Mars has the largest mountain in the solar system, rising 78,000 feet (nearly 24 km) above the surface. Much of the surface is very old and filled with craters, but there are geologically newer areas of the planet as well. At the Martian poles are polar ice caps that shrink in size during the Martian spring and summer. Mars is less dense than Earth and has a smaller magnetic field, which is indicative of a solid core, rather than a liquid one. While scientists have found no evidence of life yet, Mars is known to have water ice and organics — some of the ingredients for living things. Evidence of methane has also been found in some parts of the surface. Methane is produced from both living and non-living processes. Mars has two small moons, Phobos and Deimos. The Red Planet is also a popular destination for spacecraft, given that the planet may have been habitable in the ancient past.
- How Was Mars Formed?
- What Is Mars Made Of?
- How Far Away Is Mars?
- How Big Is Mars?
- What Is the Temperature of Mars?
- Mars' Atmosphere
Beyond the solar system
During its lifetime, NASA's Kepler space observatory discovered more than 2,300 confirmed alien planets — and thousands more possibilities — as of January 2019. Kepler ran out of fuel in 2018, but many of its possible planet discoveries still need to be confirmed with follow-up observations from other telescopes. Using the data from the telescope, scientists calculated that there may be billions of Earth-like planets in the Milky Way galaxy. [Infographic: A Sky Full of Alien Planets]
A successor mission to Kepler, called TESS (Transiting Exoplanet Survey Satellite), began operations in 2018. The spacecraft is designed to look for Earth-size planets that are only a few light-years away from our planet, allowing for quick observations by other telescopes on Earth. As of early 2019, TESS has already discovered a handful of planets; its first confirmed find was in September 2018.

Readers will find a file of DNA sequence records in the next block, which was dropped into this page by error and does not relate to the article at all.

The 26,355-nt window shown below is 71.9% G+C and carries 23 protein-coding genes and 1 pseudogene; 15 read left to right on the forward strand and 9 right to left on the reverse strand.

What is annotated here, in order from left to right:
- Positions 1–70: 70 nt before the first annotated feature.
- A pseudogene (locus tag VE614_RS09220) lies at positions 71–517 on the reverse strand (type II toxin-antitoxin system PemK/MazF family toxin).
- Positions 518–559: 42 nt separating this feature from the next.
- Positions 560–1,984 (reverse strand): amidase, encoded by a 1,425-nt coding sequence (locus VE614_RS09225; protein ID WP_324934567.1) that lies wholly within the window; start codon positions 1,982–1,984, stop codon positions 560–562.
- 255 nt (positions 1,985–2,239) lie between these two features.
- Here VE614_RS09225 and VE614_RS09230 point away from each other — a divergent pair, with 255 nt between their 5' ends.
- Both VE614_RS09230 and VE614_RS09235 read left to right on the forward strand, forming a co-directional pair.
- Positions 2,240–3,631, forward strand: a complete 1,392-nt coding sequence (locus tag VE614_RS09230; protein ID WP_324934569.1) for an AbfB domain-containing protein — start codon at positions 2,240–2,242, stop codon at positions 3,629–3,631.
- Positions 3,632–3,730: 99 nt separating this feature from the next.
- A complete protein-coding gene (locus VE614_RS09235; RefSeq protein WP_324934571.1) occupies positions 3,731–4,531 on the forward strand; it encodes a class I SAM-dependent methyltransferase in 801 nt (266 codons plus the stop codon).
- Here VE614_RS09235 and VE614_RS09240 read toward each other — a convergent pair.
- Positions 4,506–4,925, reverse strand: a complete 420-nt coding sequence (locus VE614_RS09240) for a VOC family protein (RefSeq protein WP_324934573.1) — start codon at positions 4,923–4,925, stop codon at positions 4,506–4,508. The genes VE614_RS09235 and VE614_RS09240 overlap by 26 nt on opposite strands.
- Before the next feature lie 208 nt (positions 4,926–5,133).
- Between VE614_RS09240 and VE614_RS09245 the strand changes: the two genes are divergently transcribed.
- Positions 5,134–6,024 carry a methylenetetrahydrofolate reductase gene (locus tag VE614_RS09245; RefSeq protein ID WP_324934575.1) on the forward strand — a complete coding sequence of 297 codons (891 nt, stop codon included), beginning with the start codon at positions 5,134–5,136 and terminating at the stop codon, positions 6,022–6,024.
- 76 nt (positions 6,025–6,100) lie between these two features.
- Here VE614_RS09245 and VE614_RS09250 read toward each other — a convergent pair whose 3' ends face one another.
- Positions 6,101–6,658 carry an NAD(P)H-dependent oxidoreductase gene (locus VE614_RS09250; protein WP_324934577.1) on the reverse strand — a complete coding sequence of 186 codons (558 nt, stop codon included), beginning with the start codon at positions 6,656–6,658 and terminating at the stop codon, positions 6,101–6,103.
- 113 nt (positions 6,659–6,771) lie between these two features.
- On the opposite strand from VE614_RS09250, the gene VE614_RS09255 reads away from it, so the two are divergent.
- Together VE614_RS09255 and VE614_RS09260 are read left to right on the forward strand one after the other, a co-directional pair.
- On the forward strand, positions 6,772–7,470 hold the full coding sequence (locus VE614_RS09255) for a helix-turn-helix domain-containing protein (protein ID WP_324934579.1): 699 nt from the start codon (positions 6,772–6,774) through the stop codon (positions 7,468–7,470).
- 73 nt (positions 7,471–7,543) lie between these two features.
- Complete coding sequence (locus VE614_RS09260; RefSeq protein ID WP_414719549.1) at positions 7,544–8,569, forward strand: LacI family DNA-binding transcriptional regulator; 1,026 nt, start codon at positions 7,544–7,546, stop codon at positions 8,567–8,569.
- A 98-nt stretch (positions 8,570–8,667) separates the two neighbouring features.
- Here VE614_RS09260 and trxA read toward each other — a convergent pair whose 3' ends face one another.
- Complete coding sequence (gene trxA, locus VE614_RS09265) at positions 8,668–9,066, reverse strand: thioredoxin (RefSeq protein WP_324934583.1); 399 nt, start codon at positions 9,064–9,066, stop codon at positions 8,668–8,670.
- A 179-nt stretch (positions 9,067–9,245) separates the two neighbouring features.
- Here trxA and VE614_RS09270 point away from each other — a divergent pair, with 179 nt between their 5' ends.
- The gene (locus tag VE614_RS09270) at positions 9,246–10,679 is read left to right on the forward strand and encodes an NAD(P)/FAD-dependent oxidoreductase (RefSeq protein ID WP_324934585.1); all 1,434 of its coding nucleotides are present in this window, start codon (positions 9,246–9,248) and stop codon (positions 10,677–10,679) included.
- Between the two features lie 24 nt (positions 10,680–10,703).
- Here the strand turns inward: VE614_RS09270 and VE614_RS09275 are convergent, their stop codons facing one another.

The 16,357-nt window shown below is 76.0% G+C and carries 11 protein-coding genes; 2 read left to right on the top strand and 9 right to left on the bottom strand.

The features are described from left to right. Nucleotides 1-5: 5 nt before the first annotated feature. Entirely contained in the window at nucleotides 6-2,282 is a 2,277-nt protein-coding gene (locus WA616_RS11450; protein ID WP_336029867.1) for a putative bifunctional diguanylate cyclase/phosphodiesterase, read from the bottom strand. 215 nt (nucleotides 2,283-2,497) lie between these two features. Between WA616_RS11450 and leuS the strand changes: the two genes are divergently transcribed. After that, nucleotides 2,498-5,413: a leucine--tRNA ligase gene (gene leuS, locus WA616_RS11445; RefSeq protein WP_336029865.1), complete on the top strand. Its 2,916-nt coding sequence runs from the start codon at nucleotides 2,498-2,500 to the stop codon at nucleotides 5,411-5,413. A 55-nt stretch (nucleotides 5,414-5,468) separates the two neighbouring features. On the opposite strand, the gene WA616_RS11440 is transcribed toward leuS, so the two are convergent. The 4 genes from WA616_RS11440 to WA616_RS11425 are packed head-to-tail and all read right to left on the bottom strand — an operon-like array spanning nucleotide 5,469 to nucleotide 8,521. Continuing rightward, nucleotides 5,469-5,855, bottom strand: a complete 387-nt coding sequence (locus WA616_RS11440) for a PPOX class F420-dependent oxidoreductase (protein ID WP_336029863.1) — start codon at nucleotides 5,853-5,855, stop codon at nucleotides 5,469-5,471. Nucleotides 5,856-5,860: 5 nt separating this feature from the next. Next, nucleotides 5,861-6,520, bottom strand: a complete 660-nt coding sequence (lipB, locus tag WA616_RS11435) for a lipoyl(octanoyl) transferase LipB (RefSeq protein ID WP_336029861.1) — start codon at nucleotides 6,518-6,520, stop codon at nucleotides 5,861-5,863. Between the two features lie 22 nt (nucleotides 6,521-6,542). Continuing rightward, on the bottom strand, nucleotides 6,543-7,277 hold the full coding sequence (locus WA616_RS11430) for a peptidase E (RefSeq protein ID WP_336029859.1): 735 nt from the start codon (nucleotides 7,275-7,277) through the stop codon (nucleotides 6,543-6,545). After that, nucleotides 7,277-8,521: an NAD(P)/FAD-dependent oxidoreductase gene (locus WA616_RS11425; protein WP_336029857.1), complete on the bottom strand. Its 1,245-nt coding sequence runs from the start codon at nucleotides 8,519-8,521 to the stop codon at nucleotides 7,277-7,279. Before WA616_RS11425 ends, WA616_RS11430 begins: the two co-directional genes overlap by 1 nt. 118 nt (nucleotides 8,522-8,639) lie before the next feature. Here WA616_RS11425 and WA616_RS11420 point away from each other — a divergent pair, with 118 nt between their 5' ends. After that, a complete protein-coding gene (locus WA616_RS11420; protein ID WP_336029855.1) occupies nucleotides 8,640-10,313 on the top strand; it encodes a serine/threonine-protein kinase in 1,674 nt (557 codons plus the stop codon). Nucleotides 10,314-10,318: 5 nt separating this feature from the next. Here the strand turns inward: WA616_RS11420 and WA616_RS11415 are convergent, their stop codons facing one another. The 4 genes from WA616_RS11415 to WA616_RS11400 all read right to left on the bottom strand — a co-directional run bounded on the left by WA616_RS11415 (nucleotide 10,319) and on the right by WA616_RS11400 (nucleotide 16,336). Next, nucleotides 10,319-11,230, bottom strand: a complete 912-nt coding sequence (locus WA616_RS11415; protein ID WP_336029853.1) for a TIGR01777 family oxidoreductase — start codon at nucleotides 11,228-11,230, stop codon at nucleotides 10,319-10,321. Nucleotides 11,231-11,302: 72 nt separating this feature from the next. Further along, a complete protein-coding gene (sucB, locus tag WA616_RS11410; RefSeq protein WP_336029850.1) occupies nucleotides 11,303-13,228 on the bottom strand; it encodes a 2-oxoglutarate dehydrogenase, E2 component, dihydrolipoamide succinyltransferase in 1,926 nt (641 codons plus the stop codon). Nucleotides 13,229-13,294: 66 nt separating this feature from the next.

- Gliese 581g: Potentially Habitable Exoplanet — If It Exists
- Kepler-22b: Facts About Exoplanet in Habitable Zone
- Kepler-62e: Super-Earth and Possible Water World
- Kepler-62f: A Possible Water World
- Kepler-69c: Earth-Size Planet in Star's Habitable Zone
Not all planets are terrestrial. In our solar system, Jupiter, Saturn, Uranus and Neptune are gas giants, also known as Jovian planets. It's unclear what the dividing line is between a rocky planet and a terrestrial planet; some super-Earths may have a liquid surface, for example. In our solar system, gas giants are much bigger than terrestrial planets, and they have thick atmospheres full of hydrogen and helium. On Jupiter and Saturn, hydrogen and helium make up most of the planet, while on Uranus and Neptune, the elements make up just the outer envelope. These planets are also inhospitable to life as we know it, although this region of the solar system has icy moons that could have habitable oceans.
This article was updated on Feb. 8, 2019, by Space.com contributor Elizabeth Howell.